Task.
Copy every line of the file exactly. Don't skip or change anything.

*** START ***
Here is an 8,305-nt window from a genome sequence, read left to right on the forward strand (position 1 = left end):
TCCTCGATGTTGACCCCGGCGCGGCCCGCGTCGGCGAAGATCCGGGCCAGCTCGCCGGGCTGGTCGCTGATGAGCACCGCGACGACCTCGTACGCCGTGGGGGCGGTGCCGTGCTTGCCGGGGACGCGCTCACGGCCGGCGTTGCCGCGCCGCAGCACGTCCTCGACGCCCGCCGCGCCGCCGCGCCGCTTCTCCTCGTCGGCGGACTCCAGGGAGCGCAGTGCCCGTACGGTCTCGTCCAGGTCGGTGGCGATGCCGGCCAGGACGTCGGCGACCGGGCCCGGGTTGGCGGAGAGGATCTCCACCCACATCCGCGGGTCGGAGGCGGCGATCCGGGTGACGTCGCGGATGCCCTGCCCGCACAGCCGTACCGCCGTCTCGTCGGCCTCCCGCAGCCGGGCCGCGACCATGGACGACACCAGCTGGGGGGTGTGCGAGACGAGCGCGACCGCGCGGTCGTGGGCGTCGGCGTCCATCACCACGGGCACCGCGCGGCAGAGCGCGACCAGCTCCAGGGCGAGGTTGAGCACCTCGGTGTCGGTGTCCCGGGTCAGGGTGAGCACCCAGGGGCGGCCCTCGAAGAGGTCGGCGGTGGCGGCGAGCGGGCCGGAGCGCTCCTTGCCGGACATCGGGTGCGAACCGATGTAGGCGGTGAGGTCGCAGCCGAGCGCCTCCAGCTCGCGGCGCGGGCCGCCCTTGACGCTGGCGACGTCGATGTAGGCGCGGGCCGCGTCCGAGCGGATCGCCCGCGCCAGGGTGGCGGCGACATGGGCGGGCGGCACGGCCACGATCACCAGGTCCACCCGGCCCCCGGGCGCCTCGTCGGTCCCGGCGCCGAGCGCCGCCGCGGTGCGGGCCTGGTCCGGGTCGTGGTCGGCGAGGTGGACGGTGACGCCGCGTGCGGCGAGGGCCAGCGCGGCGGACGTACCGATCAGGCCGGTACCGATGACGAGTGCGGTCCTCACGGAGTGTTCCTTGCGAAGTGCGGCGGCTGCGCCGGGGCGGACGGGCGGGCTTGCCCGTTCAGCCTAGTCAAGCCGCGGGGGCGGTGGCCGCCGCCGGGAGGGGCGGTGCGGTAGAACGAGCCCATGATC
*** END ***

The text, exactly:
Here is an 8,305-nt window from a genome sequence, read left to right on the forward strand (position 1 = left end):
TCCTCGATGTTGACCCCGGCGCGGCCCGCGTCGGCGAAGATCCGGGCCAGCTCGCCGGGCTGGTCGCTGATGAGCACCGCGACGACCTCGTACGCCGTGGGGGCGGTGCCGTGCTTGCCGGGGACGCGCTCACGGCCGGCGTTGCCGCGCCGCAGCACGTCCTCGACGCCCGCCGCGCCGCCGCGCCGCTTCTCCTCGTCGGCGGACTCCAGGGAGCGCAGTGCCCGTACGGTCTCGTCCAGGTCGGTGGCGATGCCGGCCAGGACGTCGGCGACCGGGCCCGGGTTGGCGGAGAGGATCTCCACCCACATCCGCGGGTCGGAGGCGGCGATCCGGGTGACGTCGCGGATGCCCTGCCCGCACAGCCGTACCGCCGTCTCGTCGGCCTCCCGCAGCCGGGCCGCGACCATGGACGACACCAGCTGGGGGGTGTGCGAGACGAGCGCGACCGCGCGGTCGTGGGCGTCGGCGTCCATCACCACGGGCACCGCGCGGCAGAGCGCGACCAGCTCCAGGGCGAGGTTGAGCACCTCGGTGTCGGTGTCCCGGGTCAGGGTGAGCACCCAGGGGCGGCCCTCGAAGAGGTCGGCGGTGGCGGCGAGCGGGCCGGAGCGCTCCTTGCCGGACATCGGGTGCGAACCGATGTAGGCGGTGAGGTCGCAGCCGAGCGCCTCCAGCTCGCGGCGCGGGCCGCCCTTGACGCTGGCGACGTCGATGTAGGCGCGGGCCGCGTCCGAGCGGATCGCCCGCGCCAGGGTGGCGGCGACATGGGCGGGCGGCACGGCCACGATCACCAGGTCCACCCGGCCCCCGGGCGCCTCGTCGGTCCCGGCGCCGAGCGCCGCCGCGGTGCGGGCCTGGTCCGGGTCGTGGTCGGCGAGGTGGACGGTGACGCCGCGTGCGGCGAGGGCCAGCGCGGCGGACGTACCGATCAGGCCGGTACCGATGACGAGTGCGGTCCTCACGGAGTGTTCCTTGCGAAGTGCGGCGGCTGCGCCGGGGCGGACGGGCGGGCTTGCCCGTTCAGCCTAGTCAAGCCGCGGGGGCGGTGGCCGCCGCCGGGAGGGGCGGTGCGGTAGAACGAGCCCATGATC